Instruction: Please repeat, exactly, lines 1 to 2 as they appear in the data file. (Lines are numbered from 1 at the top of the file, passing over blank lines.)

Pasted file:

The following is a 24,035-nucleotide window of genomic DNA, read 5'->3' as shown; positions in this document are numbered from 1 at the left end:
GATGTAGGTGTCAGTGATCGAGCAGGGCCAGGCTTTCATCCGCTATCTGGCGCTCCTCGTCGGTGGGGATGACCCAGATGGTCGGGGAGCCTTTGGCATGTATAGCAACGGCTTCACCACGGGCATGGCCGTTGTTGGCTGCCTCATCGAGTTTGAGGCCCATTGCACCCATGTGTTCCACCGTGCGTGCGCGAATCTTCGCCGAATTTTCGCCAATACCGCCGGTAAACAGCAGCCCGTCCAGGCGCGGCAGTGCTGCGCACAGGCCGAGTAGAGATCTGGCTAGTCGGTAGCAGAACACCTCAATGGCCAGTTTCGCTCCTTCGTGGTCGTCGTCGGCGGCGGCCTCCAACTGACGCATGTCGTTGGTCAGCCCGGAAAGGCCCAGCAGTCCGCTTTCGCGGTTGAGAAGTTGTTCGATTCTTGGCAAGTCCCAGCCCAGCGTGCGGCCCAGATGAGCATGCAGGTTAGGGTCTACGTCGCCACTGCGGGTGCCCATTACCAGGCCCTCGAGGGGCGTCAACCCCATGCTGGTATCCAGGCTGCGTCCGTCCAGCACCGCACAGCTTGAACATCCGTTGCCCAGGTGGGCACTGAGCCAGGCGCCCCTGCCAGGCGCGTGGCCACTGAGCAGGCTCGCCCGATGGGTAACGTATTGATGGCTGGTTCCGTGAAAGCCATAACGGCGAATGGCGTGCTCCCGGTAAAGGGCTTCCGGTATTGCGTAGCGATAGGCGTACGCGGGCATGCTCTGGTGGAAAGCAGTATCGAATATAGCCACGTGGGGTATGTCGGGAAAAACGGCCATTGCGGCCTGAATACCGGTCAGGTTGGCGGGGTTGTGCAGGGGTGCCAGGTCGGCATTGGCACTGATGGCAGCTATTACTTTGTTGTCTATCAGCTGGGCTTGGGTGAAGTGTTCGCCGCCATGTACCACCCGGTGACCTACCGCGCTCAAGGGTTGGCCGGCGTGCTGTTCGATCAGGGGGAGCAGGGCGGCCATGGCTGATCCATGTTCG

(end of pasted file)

The following is a 24,035-nucleotide window of genomic DNA, read 5'->3' as shown; positions in this document are numbered from 1 at the left end:
GATGTAGGTGTCAGTGATCGAGCAGGGCCAGGCTTTCATCCGCTATCTGGCGCTCCTCGTCGGTGGGGATGACCCAGATGGTCGGGGAGCCTTTGGCATGTATAGCAACGGCTTCACCACGGGCATGGCCGTTGTTGGCTGCCTCATCGAGTTTGAGGCCCATTGCACCCATGTGTTCCACCGTGCGTGCGCGAATCTTCGCCGAATTTTCGCCAATACCGCCGGTAAACAGCAGCCCGTCCAGGCGCGGCAGTGCTGCGCACAGGCCGAGTAGAGATCTGGCTAGTCGGTAGCAGAACACCTCAATGGCCAGTTTCGCTCCTTCGTGGTCGTCGTCGGCGGCGGCCTCCAACTGACGCATGTCGTTGGTCAGCCCGGAAAGGCCCAGCAGTCCGCTTTCGCGGTTGAGAAGTTGTTCGATTCTTGGCAAGTCCCAGCCCAGCGTGCGGCCCAGATGAGCATGCAGGTTAGGGTCTACGTCGCCACTGCGGGTGCCCATTACCAGGCCCTCGAGGGGCGTCAACCCCATGCTGGTATCCAGGCTGCGTCCGTCCAGCACCGCACAGCTTGAACATCCGTTGCCCAGGTGGGCACTGAGCCAGGCGCCCCTGCCAGGCGCGTGGCCACTGAGCAGGCTCGCCCGATGGGTAACGTATTGATGGCTGGTTCCGTGAAAGCCATAACGGCGAATGGCGTGCTCCCGGTAAAGGGCTTCCGGTATTGCGTAGCGATAGGCGTACGCGGGCATGCTCTGGTGGAAAGCAGTATCGAATATAGCCACGTGGGGTATGTCGGGAAAAACGGCCATTGCGGCCTGAATACCGGTCAGGTTGGCGGGGTTGTGCAGGGGTGCCAGGTCGGCATTGGCACTGATGGCAGCTATTACTTTGTTGTCTATCAGCTGGGCTTGGGTGAAGTGTTCGCCGCCATGTACCACCCGGTGACCTACCGCGCTCAAGGGTTGGCCGGCGTGCTGTTCGATCAGGGGGAGCAGGGCGGCCATGGCTGATCCATGTTCG